Note: This page has been translated by MathWorks. Click here to see

To view all translated materials including this page, select Country from the country navigator on the bottom of this page.

To view all translated materials including this page, select Country from the country navigator on the bottom of this page.

This example shows how to apply Partial Least Squares Regression (PLSR) and Principal Components Regression (PCR), and discusses the effectiveness of the two methods. PLSR and PCR are both methods to model a response variable when there are a large number of predictor variables, and those predictors are highly correlated or even collinear. Both methods construct new predictor variables, known as components, as linear combinations of the original predictor variables, but they construct those components in different ways. PCR creates components to explain the observed variability in the predictor variables, without considering the response variable at all. On the other hand, PLSR does take the response variable into account, and therefore often leads to models that are able to fit the response variable with fewer components. Whether or not that ultimately translates into a more parsimonious model, in terms of its practical use, depends on the context.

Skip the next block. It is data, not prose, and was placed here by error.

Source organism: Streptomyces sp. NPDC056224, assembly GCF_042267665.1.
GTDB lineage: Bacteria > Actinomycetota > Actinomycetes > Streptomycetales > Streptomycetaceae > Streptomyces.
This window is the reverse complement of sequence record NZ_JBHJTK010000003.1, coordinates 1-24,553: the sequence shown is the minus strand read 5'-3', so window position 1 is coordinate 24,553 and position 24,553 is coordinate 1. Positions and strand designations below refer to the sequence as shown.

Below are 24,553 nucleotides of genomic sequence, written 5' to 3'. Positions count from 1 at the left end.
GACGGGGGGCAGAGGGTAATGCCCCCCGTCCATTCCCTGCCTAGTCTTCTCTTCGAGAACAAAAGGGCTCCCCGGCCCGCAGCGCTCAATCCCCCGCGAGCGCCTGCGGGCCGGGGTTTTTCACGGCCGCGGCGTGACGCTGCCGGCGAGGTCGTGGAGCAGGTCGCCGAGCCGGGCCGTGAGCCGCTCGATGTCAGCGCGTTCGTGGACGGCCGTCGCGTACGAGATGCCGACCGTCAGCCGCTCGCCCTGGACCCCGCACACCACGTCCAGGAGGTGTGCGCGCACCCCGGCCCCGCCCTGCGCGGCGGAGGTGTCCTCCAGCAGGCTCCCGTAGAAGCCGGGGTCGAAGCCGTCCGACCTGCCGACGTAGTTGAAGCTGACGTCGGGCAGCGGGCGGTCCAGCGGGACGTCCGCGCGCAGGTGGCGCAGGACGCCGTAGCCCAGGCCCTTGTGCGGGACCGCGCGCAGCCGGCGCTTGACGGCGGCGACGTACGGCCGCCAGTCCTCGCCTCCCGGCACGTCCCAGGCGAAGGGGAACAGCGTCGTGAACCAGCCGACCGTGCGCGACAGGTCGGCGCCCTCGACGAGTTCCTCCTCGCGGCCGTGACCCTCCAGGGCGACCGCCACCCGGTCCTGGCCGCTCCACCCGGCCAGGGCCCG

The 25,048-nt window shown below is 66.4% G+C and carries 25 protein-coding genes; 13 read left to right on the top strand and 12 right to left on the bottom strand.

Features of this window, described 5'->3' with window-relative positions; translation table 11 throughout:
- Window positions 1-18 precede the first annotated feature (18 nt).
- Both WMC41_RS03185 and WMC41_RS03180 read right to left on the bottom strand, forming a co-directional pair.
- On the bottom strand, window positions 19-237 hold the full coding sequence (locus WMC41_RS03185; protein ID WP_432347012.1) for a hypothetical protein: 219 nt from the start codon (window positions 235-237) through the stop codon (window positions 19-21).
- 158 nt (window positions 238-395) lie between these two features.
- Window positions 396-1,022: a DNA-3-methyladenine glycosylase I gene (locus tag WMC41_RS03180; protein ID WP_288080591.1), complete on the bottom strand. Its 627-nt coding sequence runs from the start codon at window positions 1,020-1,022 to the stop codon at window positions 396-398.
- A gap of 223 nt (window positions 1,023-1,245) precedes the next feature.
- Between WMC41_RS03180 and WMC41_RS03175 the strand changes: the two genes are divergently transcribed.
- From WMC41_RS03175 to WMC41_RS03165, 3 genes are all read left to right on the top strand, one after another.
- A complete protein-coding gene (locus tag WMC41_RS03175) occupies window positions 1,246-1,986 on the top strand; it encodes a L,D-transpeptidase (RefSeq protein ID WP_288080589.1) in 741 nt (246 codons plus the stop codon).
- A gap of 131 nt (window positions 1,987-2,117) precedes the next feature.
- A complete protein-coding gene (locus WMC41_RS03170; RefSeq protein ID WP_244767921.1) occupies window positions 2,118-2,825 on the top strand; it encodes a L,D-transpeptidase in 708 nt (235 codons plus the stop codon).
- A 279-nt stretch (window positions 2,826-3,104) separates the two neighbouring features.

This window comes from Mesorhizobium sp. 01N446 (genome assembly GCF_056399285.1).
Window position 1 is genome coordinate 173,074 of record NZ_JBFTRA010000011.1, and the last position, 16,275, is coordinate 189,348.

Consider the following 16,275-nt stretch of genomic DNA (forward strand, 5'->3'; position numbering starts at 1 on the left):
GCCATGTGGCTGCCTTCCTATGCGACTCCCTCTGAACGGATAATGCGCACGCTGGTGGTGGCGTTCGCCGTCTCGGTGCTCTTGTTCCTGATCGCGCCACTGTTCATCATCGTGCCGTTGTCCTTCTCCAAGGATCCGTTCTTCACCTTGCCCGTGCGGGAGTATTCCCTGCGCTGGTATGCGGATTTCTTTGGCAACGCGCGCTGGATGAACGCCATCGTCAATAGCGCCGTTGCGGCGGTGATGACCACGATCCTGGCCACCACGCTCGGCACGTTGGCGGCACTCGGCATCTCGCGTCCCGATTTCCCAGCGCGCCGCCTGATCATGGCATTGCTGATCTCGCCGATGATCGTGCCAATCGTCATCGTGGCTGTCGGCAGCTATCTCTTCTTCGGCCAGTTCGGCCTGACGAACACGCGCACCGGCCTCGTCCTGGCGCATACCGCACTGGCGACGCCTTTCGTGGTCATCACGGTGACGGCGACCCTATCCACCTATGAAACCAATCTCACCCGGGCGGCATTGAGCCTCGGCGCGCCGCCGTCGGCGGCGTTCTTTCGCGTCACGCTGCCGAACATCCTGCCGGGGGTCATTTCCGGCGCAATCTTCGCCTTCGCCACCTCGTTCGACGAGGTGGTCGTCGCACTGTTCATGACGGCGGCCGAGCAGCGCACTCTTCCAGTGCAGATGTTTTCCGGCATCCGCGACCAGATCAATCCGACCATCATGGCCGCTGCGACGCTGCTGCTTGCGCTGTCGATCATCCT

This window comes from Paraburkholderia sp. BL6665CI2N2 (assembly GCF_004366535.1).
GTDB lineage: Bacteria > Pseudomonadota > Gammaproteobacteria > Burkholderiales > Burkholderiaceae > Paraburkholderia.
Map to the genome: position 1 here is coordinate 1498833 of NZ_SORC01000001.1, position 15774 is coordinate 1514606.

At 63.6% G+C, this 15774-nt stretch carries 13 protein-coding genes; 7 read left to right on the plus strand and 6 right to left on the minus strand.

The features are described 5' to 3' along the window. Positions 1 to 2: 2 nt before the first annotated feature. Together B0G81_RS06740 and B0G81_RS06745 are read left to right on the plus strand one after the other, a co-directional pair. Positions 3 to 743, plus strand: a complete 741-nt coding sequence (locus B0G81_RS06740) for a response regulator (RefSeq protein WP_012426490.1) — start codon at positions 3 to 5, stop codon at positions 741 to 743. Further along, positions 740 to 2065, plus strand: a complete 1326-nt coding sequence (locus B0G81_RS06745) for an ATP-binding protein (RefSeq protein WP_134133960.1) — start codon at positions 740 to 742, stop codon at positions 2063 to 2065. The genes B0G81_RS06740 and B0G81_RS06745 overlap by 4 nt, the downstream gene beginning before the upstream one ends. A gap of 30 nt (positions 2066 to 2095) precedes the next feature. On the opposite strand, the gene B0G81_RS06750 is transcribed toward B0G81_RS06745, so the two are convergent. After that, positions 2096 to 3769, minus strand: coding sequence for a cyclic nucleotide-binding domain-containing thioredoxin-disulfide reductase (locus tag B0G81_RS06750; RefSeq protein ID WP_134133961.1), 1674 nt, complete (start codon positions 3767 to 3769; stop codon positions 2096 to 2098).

Load a data set comprising spectral intensities of 60 samples of gasoline at 401 wavelengths, and their octane ratings. These data are described in Kalivas, John H., "Two Data Sets of Near Infrared Spectra," Chemometrics and Intelligent Laboratory Systems, v.37 (1997) pp.255-259.

load spectra whos NIR octane

Name Size Bytes Class Attributes NIR 60x401 192480 double octane 60x1 480 double

[dummy,h] = sort(octane); oldorder = get(gcf,'DefaultAxesColorOrder'); set(gcf,'DefaultAxesColorOrder',jet(60)); plot3(repmat(1:401,60,1)',repmat(octane(h),1,401)',NIR(h,:)'); set(gcf,'DefaultAxesColorOrder',oldorder); xlabel('Wavelength Index'); ylabel('Octane'); axis('tight'); grid on

Use the `plsregress`